The Cincinnati Bike Map, now so nearly complete, seeks sponsors to help finish the work and get the project to print.
Here’s the basic idea: Most bicyclists, most of the time, are using the streets. They’re using the streets for increasingly diverse ends in fact, from training for a race to picking up groceries. Such diverse users, each with their own ends and abilities, must have objective information on the conditions of the roadway, most notably of their potential relation to it’s automotive traffic, if they are to make informed decisions when planning their trips or finding their way.
Beyond this navigational goal, the map is also an advocacy tool, showing objectively what someone might expect were they to try riding a bike. This role emphasizes the importance of a tangible, printed map, as opposed to a shifting, digital one, in conveying a reliable, secure reality that people can learn to understand and depend on; a security they must feel if they are to try something they are unused to.
Concretely, the map will measure 24″x31″, fold down to a pocket-size 4″x5.16″, and take in 210 square miles of Cincinnati and Northern Kentucky at a 1:28,000 scale. 10,000 copies will be printed locally and distributed for free through a variety of outlets targeting cyclists and potential cyclists. All data and work will be available, freely under an open license.
Your sponsorship supports this work and gets your name on the map.
- Individual: $50 — get a thank-you shout-out on the map, and as many copies as you can use/distribute mailed to your home address.
- Silver Level: $200 — The above and your organization’s logo on the map.
- Gold Level: $500 — The above and two lines of text next to your logo such as a url, address or coordinate location on the map
If you’re interested in sponsoring, please send me an email with your information. You can and use the button below to donate through paypal or I can give you an address to send a check.
I’m shooting for publication in Late July or Early August.
Thanks to a very generous grant from the Haile Foundation, we’re most of the way to our goal of $7,000 for production and printing.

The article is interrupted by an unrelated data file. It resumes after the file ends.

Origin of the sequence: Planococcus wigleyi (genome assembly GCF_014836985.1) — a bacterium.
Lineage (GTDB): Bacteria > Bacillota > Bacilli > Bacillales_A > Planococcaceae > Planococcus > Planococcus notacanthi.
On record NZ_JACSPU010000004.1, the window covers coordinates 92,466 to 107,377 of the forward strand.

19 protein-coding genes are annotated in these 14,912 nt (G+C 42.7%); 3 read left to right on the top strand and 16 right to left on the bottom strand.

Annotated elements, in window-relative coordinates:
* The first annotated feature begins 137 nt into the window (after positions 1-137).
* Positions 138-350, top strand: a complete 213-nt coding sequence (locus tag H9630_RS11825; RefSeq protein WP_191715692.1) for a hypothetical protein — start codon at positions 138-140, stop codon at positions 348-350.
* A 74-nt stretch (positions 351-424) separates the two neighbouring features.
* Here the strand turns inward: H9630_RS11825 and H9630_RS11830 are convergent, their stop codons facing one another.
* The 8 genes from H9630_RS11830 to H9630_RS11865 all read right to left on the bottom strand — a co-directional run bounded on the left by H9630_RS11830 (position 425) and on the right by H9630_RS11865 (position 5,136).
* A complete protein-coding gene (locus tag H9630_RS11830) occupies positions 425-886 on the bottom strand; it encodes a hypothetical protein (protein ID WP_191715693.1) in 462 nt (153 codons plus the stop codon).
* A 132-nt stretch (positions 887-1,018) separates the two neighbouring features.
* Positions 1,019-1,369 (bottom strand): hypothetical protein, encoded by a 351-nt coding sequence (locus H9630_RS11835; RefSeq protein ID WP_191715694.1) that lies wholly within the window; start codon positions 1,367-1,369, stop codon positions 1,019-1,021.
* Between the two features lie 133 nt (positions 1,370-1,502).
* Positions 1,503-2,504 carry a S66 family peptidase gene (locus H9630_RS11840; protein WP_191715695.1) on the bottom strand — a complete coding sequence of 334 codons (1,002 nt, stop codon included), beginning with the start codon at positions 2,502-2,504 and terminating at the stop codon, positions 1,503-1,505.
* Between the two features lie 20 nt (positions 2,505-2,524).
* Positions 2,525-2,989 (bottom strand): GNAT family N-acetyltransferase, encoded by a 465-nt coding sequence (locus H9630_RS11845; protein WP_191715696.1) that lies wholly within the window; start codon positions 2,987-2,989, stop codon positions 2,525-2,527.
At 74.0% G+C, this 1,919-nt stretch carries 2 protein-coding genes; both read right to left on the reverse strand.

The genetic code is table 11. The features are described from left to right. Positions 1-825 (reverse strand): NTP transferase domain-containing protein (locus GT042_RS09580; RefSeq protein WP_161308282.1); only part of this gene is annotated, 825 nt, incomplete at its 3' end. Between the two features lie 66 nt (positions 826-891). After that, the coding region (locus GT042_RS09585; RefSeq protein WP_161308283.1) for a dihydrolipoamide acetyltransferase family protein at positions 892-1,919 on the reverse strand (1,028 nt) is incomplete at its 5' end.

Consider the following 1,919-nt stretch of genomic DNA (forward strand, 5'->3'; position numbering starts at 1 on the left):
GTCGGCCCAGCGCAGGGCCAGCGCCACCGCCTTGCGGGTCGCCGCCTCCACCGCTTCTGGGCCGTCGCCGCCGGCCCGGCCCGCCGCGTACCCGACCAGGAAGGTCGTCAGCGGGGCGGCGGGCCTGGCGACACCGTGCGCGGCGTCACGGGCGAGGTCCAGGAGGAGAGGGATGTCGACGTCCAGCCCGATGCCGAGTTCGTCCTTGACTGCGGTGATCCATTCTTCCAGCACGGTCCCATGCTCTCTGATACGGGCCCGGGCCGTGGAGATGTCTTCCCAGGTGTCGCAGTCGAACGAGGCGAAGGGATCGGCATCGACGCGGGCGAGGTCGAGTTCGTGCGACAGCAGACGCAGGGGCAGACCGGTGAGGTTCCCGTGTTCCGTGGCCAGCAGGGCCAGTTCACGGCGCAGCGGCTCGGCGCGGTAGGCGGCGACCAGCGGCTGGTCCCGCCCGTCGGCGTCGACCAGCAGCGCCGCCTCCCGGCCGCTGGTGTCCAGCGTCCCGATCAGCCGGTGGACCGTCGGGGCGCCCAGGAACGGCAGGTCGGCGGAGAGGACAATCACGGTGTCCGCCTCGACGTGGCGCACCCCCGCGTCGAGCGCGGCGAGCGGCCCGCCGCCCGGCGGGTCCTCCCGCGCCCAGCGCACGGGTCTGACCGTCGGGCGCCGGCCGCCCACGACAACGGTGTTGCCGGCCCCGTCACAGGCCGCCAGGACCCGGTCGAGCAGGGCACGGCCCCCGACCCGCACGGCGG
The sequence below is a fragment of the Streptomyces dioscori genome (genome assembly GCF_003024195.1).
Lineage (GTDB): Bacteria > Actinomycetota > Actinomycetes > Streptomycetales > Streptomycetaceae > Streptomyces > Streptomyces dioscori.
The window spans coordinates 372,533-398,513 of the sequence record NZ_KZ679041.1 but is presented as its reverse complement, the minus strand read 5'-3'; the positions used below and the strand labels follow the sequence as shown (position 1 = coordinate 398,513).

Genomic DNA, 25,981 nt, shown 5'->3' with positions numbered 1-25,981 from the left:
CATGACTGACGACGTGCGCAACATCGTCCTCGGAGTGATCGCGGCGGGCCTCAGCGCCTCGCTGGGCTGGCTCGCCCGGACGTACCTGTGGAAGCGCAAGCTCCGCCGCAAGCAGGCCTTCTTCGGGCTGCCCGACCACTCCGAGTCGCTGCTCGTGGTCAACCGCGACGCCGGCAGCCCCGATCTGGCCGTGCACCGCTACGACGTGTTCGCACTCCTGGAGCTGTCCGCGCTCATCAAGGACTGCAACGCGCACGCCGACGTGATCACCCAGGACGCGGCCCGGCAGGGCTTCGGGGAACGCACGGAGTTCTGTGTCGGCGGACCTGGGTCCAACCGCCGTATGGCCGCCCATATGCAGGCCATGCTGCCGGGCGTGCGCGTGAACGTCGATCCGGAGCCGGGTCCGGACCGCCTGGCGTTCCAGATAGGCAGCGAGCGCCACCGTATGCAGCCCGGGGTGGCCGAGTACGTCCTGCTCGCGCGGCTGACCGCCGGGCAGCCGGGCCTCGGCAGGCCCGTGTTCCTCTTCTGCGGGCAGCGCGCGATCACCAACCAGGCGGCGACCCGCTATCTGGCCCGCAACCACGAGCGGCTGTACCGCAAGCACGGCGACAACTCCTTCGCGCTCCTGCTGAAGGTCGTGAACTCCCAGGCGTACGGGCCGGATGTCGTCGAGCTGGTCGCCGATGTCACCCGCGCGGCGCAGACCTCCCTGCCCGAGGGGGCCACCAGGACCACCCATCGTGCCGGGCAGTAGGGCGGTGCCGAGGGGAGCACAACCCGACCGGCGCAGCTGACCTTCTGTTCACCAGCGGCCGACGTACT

Raised already: $6,800
Left to go: $200 )
What the money will be used for:
About 80% of the money will go directly to printing and distribution costs. The rest will help me keep a roof over my head while I finish the project since I have no real income over the summer. That’s right, about $1,400 to pay a highly educated cartographer for a couple month’s hard work. I live pretty cheap ;-)
What still needs done:
- There are a few places I know I need to ground-truth the OpenStreetMap data and make updates and corrections, notably the West Side and parts of NKY. I’m sure this involves at least three days on a bike, riding around checking speed limits, verifying the existence of water fountains and traffic lights, one-way streets and various other things.
- I need to finish thinking through the necessary contents of a couple inset maps, pull those together and fit them into the layout.
- Several over-all stylistic choices need to be made still, including the final colour-contours for the elevation layer which still aren’t totally satisfying.
- Once the data and layout are completely finalized, the map needs detailed annotation and careful labelling of the more detailed features.
- Then finally, distribution, which I expect will take a couple weeks on and off.
I thank you heartily and preemptively for your support.
It is the implied authority of geospatially precise ‘bike route recommendations’ that puts me off; my travelling ontology doesn’t recognize such routes.
Bike routes to me, where not literally demarcated by bollards or boundary paint, are a loose, conceptual topology of best-paths contingent on weather, health and my day’s ambition. There are rare edges that are fairly static and these can be mapped: Spring Grove can be for racers and relaxation, snowing or scorched. But why transpose it literally? “Spring Grove”, as I mean it, is a heuristic referencing the whole street, perhaps even to the whole Mill Creek valley east of the tracks, not a geocoded centerline. Ol’ Colerain sliced by the highway is a good ride too, and I take it sometimes if I feel like looking at something different.
How to communicate such useful, abstract edges?
A hand-rendered, schematic map is so clearly subjective it openly invites criticism from the viewer’s own ideosyncratic subjectivity. This is ideal. The point of bike-route maps cannot be to convey authority but to connote personal suggestion.
Here is my morning’s attempt at a bicycle edges map, from memory and a half-hour.
Now to digitize and make it look decent…
What’s all this about a West//East divide? I’d like to propose a distinct Car-Free-Cincinnatian spatial identity that apparently fails to recognize any but the central neighborhoods and places well-connected by transit. I couldn’t for the life of me recall how to bike to Xavier, NKU, or College Hill because I so often take transit to those places. My concept of the city seems to have a very tightly connected core with more distant neighborhoods dangling from abstract transit lines but no street names. This may more accurately be my winter version of the city. Come summer I’m much more likely to bike laterally.